• Can be addressed by regularizing the reporter's output: penalizing response length or entropy and a GAN-type penalty for non-human-like questions and answers.

Can you say more about how this would work? I haven't been following the literature on emergent communication too closely, but my rough impression had been that steganography in cases like this doesn't have simple/trivial solutions.

1Victoria Krakovna2y
I think our proposal addresses the "simple steganography" problem, as described in "ELK prize results / First counterexample: simple steganography": An entropy penalty on the reporter's output would discourage the spurious variations in answers described above (assuming that steganographic output has higher entropy than the true answers). I agree that the general case of steganography is not addressed by simple approaches like an entropy penalty, e.g. "Harder counterexample: steganography using flexible degrees of freedom".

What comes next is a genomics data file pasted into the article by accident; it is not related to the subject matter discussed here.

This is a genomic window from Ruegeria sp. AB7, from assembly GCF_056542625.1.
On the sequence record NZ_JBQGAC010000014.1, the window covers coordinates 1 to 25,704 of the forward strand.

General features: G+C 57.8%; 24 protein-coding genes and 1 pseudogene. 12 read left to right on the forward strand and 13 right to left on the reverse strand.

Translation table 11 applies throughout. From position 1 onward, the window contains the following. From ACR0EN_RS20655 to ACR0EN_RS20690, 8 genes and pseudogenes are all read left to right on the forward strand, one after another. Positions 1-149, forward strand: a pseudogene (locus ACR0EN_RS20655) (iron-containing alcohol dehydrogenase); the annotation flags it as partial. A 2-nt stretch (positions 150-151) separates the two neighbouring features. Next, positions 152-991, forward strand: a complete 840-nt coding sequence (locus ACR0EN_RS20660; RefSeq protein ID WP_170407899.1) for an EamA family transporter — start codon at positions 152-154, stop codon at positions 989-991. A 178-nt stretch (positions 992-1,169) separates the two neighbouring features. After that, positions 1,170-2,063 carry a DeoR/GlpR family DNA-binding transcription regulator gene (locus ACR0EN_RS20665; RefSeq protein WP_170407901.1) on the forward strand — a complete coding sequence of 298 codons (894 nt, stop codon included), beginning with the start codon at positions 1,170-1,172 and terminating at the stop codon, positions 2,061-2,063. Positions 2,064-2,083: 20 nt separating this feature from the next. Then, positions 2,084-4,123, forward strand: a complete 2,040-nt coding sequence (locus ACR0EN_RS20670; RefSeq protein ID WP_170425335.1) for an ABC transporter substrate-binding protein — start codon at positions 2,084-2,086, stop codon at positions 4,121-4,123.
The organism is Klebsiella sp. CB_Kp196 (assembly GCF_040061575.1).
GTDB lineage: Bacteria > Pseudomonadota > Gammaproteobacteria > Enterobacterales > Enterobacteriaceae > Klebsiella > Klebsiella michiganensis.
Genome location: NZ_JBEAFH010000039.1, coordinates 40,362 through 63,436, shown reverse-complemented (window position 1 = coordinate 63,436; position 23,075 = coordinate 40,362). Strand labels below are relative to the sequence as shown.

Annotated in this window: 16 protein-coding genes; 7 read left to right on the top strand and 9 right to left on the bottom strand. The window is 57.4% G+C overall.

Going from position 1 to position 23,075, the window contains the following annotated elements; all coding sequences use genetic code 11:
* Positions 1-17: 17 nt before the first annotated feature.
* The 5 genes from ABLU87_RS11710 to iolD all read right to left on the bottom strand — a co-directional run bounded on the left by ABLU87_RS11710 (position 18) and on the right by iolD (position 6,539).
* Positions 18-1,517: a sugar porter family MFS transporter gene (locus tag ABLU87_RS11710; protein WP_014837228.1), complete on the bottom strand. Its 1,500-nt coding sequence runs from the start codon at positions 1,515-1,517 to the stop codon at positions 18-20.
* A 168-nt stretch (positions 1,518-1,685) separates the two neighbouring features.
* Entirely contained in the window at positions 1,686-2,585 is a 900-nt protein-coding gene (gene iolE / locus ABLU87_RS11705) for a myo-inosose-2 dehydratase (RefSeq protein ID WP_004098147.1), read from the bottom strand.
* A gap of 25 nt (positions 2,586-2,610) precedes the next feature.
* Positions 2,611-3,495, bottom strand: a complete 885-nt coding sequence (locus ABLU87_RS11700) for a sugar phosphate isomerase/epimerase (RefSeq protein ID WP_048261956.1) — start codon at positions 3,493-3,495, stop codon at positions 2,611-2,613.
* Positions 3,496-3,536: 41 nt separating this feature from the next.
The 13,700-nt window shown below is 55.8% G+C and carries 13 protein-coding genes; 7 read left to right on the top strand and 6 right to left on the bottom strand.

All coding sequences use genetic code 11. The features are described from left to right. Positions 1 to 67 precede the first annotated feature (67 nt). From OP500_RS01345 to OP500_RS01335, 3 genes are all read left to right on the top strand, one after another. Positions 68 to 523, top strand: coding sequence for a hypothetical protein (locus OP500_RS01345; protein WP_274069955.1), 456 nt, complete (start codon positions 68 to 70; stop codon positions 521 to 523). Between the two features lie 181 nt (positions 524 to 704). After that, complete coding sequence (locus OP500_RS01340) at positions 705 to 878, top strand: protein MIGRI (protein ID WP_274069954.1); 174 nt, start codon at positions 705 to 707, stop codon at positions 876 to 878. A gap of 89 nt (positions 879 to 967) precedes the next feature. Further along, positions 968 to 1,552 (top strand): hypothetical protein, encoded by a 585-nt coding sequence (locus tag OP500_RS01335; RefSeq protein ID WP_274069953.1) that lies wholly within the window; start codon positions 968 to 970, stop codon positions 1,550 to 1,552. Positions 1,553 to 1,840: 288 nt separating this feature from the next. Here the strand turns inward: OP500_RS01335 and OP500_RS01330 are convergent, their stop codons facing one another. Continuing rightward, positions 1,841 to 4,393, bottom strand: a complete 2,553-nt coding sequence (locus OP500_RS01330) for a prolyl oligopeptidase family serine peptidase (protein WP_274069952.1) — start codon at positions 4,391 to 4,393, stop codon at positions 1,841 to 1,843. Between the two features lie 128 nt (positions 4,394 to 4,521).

Yeah, this all sounds right, and it's fairly close to the narrative I was using for my previous draft, which had a section on some of these motives.

The best defense I can give of the switch to the hype-centric framing, FWIW:

  • The paper is inevitably going to have to do a lot of chastising of authors. Giving the most charitable possible framing of the motivations of the authors I'm chastising means that I'm less likely to lose the trust/readership of those authors and anyone who identifies with them.
  • An increasingly large fraction of NLP work—possibly even a m